Weekly commentary from Wells Fargo Investment Institute on international topics in the news.
Peter Donisanu, Global Research Analyst
Global Implications of a U.S. Border-Adjustment Tax
- Last year, members of Congress proposed a border-adjustment tax (BAT) as part of a comprehensive tax-reform plan.
- If implemented, a BAT would not only increase the cost of imported goods; it would bring into question the current world order of international trade.
What it may mean for investors
- If the U.S. dollar appreciates as a result of the BAT, we would expect the impact to weigh on emerging-market bonds, commodity prices and potentially the value of U.S. assets held overseas.
U.S. House of Representatives Speaker Paul Ryan and House Ways and Means Committee Chairman Kevin Brady in a policy paper published in June 2016 proposed a border-adjustment tax as part of their broader U.S. tax-policy reform.1 While President Trump has not officially endorsed the policy proposed by these members of Congress, the president has recently indicated support for a broad border tax. If implemented, a BAT would lead to a significant revision of U.S. corporate-tax law that could have significant near- and long-term implications for global trade and financial markets.
As part of a broader initiative, implementation of the proposed border-adjustment tax in the U.S. would change the jurisdiction of taxation for U.S. companies. Currently, U.S. firms are taxed by the federal government based on income generated all around the world. Tax reforms proposed by Paul Ryan and Kevin Brady would focus corporate taxation only on income that is generated in the United States. This is where the BAT comes in. There are three key features that define this portion of the proposed reform.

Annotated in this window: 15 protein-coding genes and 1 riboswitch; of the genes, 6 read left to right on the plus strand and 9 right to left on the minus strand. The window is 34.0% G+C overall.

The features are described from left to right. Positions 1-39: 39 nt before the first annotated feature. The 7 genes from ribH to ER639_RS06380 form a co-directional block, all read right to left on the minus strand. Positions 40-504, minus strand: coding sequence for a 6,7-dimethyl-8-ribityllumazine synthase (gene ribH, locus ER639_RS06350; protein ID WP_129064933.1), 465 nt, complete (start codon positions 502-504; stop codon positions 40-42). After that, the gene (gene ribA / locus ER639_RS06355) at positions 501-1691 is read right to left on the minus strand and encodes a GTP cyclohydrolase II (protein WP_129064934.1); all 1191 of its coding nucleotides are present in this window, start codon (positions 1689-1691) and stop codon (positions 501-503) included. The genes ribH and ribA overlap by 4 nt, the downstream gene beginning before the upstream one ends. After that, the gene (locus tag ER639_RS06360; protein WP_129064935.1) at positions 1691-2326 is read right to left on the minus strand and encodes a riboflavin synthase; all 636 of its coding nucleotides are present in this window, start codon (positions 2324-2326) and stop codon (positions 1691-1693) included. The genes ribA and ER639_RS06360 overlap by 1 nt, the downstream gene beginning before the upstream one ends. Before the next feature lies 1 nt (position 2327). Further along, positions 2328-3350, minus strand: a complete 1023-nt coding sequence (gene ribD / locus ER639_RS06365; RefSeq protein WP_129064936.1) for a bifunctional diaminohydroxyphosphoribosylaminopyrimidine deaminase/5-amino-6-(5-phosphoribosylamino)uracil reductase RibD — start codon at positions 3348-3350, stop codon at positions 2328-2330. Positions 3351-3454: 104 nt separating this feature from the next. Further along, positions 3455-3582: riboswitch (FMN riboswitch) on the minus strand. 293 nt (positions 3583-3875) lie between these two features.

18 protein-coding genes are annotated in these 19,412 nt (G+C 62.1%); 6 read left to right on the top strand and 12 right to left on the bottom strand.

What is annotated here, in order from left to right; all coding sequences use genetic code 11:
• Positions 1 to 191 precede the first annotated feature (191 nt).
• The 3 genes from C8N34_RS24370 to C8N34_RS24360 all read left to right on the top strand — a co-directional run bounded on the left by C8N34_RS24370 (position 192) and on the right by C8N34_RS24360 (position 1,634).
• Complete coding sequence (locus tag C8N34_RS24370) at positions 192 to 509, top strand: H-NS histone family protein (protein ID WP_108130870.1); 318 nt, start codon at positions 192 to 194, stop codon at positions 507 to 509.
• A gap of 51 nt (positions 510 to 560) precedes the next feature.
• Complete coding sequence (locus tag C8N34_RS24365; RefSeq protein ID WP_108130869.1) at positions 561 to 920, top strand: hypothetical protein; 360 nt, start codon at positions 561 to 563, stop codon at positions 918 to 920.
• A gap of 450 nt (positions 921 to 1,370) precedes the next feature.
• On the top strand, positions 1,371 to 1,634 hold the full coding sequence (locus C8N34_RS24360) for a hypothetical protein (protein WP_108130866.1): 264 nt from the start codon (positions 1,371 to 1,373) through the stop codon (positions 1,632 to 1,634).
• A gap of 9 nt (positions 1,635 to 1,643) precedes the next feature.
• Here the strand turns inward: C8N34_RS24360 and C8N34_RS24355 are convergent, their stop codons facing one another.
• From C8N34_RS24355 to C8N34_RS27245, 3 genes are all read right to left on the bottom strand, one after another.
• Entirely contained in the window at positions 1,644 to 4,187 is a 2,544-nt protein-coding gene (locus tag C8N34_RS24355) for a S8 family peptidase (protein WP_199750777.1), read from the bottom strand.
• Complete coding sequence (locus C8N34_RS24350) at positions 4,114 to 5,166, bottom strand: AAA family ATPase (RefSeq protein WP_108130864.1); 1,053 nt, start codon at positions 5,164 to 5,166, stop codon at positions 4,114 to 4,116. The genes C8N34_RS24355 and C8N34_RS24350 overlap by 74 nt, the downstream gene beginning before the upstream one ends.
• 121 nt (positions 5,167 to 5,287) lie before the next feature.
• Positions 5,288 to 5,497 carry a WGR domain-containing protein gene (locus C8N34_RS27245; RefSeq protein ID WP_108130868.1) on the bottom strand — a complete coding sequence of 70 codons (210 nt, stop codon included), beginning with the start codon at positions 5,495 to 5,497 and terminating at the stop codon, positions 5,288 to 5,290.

First, for tax purposes, U.S. companies would no longer be able to deduct expenses related to the cost of goods and services sold (COGS) sourced from foreign suppliers. Second, domestic firms would be able to claim a tax rebate on goods and services exported from the United States. Third, the proposed tax reform would reduce the statutory federal corporate tax rate to 20 percent from the current rate of 35 percent.
Section two of Table 1 provides a simple illustration of how a border-adjustment tax could work in practice. In Section 2-B of the table, an importer who sources all of its inputs from a foreign supplier would not be able to deduct the $75 COGS for tax purposes, raising their taxable income. On the other hand, as illustrated in section 2-C, an exporter would receive a $75 tax rebate from the federal government, assuming all inputs are exported. Section 2-A of Table 1 illustrates a higher after-tax profit as a result of a lower corporate tax rate (relative to section 1-A) for a U.S. company that does not engage in importing or exporting.
Proponents of the BAT have argued that lower U.S.-firm demand for imports (as a result of a 20-percent tax) could lead to a 25-percent increase in the value of the U.S. dollar as fewer dollars leave the country to pay for imports. As a result, a stronger dollar would make the price of goods heading into the U.S. cheaper, potentially offsetting the 20-percent effective corporate tax on imports. This is illustrated in Table 1, section 3-B as the COGS decreases for an importer and in section 3-C, where revenue falls for an exporter.
Another argument in favor of the BAT is that the new tax policy could help close the U.S. trade deficit as the amount of goods that U.S. firms import from abroad falls as prices rise. In other words, demand for imports may decline if a stronger dollar fails to offset higher prices for U.S. consumers as a result of the tax on imports. At the same time, U.S. export volumes could potentially increase as domestic firms are incentivized by favorable changes to the tax code to sell more goods and services abroad.